Welcome to the Free Time Hobbies Workbench. Here you can find great builds and techniques from around the web. We highlight different model builders to show you cool models and how you can do it yourself!
The P-51 was developed in 1940 and would serve in over 28 countries. With more than 15,000 built, the final P-51 would be retired from military service in 1984 from the Dominican Air Force.
It would be the Allies answer to high-altitude dogfights with the Luftwaffe’s fighters. Reaching altitudes of 15,000 feet meant that this high-speed low-drag fighter would be the U.S. answer to fighter support until the adoption of jet fighters.
NATURAL METAL FINISH
Milan D. brought this iconic Mustang to life by reproducing Lt. Richard Baggett’s P-51 from May of 1945. Named for the pilot’s daughter, the “Nancy” flew out of Germany.
He used aftermarket decals for his one-of-a-kind build. The metal finish was achieved through Alclad II. This is a paint that contains tiny bits of aluminum that gives your model a natural metal finish, or “NMF”. There really is no better alternative for giving your model that look.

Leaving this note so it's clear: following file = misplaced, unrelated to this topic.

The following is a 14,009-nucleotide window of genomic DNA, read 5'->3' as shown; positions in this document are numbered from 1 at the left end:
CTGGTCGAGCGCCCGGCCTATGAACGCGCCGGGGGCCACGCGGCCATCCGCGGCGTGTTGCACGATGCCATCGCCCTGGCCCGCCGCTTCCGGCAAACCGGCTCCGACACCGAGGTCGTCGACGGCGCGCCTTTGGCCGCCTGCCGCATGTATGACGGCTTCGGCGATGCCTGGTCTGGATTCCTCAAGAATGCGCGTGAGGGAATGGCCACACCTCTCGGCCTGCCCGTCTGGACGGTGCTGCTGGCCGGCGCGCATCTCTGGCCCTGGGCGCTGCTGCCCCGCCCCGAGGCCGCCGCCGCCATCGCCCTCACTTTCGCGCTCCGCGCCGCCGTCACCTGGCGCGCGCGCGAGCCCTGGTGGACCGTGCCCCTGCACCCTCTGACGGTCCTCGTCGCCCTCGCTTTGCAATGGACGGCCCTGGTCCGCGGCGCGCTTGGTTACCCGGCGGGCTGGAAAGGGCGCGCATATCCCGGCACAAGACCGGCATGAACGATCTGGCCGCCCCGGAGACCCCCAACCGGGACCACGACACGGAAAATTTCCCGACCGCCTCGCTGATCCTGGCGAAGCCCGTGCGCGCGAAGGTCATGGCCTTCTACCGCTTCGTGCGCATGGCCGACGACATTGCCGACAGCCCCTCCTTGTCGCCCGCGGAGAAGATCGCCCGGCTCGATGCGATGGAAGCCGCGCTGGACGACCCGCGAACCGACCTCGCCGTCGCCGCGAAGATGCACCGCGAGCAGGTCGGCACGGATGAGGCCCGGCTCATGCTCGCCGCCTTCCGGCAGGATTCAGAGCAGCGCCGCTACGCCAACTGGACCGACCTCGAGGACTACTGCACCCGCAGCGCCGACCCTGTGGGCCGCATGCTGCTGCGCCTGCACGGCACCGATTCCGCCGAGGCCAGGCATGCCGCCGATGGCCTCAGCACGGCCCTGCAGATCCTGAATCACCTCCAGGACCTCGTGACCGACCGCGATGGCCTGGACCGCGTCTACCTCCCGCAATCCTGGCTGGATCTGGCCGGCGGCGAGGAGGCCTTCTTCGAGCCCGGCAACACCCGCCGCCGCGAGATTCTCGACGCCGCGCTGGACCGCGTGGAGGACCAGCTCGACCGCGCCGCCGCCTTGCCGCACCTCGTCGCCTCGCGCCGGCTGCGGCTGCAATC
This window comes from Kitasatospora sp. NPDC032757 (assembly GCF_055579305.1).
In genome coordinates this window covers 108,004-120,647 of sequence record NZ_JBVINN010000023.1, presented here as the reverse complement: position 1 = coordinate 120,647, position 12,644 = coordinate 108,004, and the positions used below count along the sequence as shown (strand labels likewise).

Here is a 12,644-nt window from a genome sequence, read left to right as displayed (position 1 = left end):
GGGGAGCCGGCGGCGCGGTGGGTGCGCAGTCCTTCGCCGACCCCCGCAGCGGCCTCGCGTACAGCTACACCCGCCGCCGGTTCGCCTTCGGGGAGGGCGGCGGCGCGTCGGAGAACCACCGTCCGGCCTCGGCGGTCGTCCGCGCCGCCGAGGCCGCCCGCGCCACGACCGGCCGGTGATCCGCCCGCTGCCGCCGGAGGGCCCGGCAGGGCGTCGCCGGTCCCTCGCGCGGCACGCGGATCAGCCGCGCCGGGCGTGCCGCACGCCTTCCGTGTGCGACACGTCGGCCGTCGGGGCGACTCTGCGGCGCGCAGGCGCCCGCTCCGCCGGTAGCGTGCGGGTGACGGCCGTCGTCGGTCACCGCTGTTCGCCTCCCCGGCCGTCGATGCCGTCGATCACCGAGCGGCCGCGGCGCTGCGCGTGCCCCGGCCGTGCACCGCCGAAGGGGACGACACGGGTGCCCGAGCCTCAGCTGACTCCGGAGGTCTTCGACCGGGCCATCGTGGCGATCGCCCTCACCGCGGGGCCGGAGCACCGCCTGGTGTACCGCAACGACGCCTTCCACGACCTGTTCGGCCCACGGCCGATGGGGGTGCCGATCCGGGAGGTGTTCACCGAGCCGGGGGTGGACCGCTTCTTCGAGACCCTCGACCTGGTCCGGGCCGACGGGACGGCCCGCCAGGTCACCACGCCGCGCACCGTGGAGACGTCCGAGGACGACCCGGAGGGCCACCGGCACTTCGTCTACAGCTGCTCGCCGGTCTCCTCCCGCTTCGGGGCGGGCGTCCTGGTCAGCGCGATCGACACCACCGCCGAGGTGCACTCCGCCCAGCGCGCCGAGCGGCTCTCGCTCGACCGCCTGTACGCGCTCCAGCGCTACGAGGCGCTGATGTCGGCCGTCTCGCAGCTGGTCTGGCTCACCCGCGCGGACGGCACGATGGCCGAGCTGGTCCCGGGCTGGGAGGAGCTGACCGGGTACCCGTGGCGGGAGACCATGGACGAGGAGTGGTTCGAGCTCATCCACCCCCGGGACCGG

HOW TO USE ALCLAD II
Using Alclad II for the first time can be intimidating. It requires patience and attention to detail. First, the model must be sanded. Any blemish or imperfection tends to stand out with this technique. Finishing with a 2,000-grit wet sanding isn’t unheard of. Apply your primer.
Secondly, you’ll want to paint the model in high-gloss black paint. Airbrushing this coat is the best way to get the job done right. Guess what? You’ll need to sand again. Any globs or drips from this step can mess up the final look.
Finally, you’ll want to airbrush on the Alclad. Several thin coats are better than a single thick one in this case. Finally, a clear coat so you can apply decals.
I highly recommend practicing beforehand. Many modelers use the back of plastic spoons. It’s a cheap alternative to messing up your build.
Don’t forget to check out Milan D.’s other builds here!
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